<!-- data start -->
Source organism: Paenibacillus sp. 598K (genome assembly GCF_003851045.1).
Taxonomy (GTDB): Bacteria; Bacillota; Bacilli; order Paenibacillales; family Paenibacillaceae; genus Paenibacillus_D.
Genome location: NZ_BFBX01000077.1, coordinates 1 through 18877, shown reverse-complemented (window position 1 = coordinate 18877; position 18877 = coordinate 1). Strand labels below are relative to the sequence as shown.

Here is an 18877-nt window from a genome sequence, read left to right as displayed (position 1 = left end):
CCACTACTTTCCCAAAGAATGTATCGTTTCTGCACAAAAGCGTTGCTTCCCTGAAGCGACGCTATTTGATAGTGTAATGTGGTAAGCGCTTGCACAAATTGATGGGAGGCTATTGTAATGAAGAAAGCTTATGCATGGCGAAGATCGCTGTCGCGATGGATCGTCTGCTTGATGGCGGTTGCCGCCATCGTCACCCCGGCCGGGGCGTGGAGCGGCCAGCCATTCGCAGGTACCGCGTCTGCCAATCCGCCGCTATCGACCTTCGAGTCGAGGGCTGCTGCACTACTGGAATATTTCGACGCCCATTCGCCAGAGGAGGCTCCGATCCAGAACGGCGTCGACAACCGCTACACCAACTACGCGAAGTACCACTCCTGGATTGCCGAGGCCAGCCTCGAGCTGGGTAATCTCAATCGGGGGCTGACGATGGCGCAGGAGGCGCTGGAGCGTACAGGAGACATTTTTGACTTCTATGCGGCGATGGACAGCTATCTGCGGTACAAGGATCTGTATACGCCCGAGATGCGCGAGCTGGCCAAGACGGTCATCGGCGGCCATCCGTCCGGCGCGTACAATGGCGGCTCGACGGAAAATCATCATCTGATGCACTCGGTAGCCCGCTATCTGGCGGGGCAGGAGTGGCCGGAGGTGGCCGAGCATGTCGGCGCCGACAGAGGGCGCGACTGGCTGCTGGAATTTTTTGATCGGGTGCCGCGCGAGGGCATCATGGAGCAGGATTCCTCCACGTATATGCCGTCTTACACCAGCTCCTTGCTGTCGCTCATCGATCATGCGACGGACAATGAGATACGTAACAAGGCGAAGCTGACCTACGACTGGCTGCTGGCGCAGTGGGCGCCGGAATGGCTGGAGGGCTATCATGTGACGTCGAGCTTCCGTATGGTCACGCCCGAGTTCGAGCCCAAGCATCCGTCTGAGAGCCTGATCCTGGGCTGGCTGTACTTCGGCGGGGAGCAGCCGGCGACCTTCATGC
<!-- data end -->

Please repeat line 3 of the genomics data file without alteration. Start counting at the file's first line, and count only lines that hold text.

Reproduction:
Genome location: NZ_BFBX01000077.1, coordinates 1 through 18877, shown reverse-complemented (window position 1 = coordinate 18877; position 18877 = coordinate 1). Strand labels below are relative to the sequence as shown.